What’s the news?

Two things are converging:

  • Exponential growth is happening in the content creation industry, which is expected to hit $38.2 billion globally by 2030. 
  • More than 4M people have launched businesses in the United States (Q3 2020-Q12021). That’s almost double the previous three quarters, according to Census reports

What do those two things indicate?

Though the research doesn’t directly connect the two, both stats indicate the potential for content entrepreneurship to grow significantly in the next few years.

That’s good news, right?

Yes, it is. But those two stats don’t reveal the number of content businesses that could fail. Two out of 10 startups (all industries) fail in the first year. By year five, half ceased to exist, according to Failory’s Startup Failure Rate: Ultimate Report 2021.

While the reasons vary, Failory’s study found 22% said marketing was a contributor to that failure.

And so?

Entrepreneurs often are eager to create their product, but they aren’t as excited about what it takes to promote their business. And that can mean disaster in the short or long term.

The Tilt Talk and Advice

Isn’t creating great content enough?

No, it isn’t. While great content that your audience wants is the foundation for success, you must still get attention for your content brand. And that requires deliberate external outreach.

How should content entrepreneurs promote themselves?

Think public relations – “a strategic communication process that builds mutually beneficial relationships between organizations and their publics.”

It’s a marketing-adjacent tactic that you, as a content creator, are primed to do: Create content (or content ideas) that resonate with a target audience. It also can be done on limited resources.

How does PR help?

External interest can help you reach people interested in your content but didn’t discover you through word of mouth or social media algorithms.

Coverage by external sites, influencers, and media outlets also elevates your social proof and credibility with brands. Sure, companies will look at your audience numbers and impact. But they also will appreciate that your content brand is recognized beyond your platforms. (That’s why entrepreneurs include media mentions and logos on their site.)

Any other benefits?

Just like brands see third-party mentions as validations, Google (and other search engines) does too. Having external links to your content brand’s site can help your rankings in Google search results. 

Should you send a press release?

Yes and no. Unless you have big, timely news, a press release likely won’t get any traction with media. Instead, focus on pitches – a story angle around you or your business that is likely to be interesting and relevant to the media target’s audience. Unlike a press release, a pitch is unique to the outlet. 

However, you may find SEO value by distributing a press release (with links) through an online wire service. (Cost usually is a few hundred dollars for a basic release. Price often is based on word count and provider.)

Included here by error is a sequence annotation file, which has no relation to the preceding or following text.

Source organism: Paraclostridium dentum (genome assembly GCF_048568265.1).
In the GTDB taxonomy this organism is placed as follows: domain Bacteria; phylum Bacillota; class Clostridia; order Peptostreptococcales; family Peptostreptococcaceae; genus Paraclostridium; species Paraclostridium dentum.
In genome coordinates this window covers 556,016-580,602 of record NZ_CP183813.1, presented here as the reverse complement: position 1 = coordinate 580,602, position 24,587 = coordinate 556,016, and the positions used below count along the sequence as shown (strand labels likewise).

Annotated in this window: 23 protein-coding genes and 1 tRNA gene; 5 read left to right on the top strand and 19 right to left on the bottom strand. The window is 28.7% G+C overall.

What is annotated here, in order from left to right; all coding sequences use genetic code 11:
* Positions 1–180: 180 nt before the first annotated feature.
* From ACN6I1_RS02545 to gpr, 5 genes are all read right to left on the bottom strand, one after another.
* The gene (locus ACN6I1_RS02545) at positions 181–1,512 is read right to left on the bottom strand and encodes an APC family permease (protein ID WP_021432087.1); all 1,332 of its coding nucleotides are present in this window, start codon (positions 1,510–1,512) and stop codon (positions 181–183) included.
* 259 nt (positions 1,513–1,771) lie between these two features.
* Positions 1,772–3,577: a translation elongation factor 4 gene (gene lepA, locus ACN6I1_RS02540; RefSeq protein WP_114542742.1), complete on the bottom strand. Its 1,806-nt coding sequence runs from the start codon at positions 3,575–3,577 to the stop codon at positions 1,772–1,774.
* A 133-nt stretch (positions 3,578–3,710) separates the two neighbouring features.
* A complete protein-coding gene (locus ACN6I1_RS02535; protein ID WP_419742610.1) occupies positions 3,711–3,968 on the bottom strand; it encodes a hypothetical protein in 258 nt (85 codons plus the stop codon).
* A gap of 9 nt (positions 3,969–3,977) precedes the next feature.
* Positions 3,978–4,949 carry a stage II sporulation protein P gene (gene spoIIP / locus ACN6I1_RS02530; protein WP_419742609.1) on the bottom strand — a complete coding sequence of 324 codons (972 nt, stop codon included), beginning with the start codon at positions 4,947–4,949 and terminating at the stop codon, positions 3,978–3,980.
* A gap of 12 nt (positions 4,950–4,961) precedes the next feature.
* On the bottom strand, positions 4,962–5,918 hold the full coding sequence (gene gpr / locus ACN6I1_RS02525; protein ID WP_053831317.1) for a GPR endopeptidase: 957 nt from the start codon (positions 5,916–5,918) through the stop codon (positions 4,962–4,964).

How should a content entrepreneur do PR?

Start by creating a list of 10 to 12 media, niche sites, influencers, etc., that would be most helpful to (1) extending your audience reach and/or (2) giving credibility to your content brand.

Pick two to three of the most realistic or low-hanging fruit. For example, a local media outlet likely is more interested in your story than The Wall Street Journal. A micro-influencer is more likely to connect with you than a Kardashian.

Customize your pitch for the recipient. Now is the time for your content creation skills to shine. Grab their attention with an intriguing intro. Get to the point quickly. Give them facts and figures to make a stronger case for your topic. And make it easy for them to engage with you (i.e., include all your contact information.)

What could be the results of PR outreach?

It depends on the target’s media model and format. Traditional media are more likely to interview you and produce an original story. Influencers could feature your content brand in a post or let you take over as a guest poster for a day. Podcasters and YouTubers might conduct a conversational interview. In some cases, a site might invite you to write a guest blog post.

What should you do with the coverage?

Your work isn’t done when your story or mention is published. It’s just the beginning.

If audiences can comment or ask questions on the publishing site, respond to them. Add the links with a brief intro or explanation  to your website (a news or media section work well for this.) Share them on your social channels or in your newsletter. (This also is helpful to the original publishers because it expands their reach too.) 

But there’s one caveat: Don’t go overboard in self-promotion on your social channels or website. Braggadociousness is one way to turn off your audience. And then all your PR will be for naught.

About the author

Ann regularly combines words and strategy for B2B, B2C, and nonprofits, continuing to live up to her high school nickname, Editor Ann. An IABC Communicator of the Year and founder of G Force Communication, Ann coaches and trains professionals in all things content. Connect with her on LinkedIn and Twitter.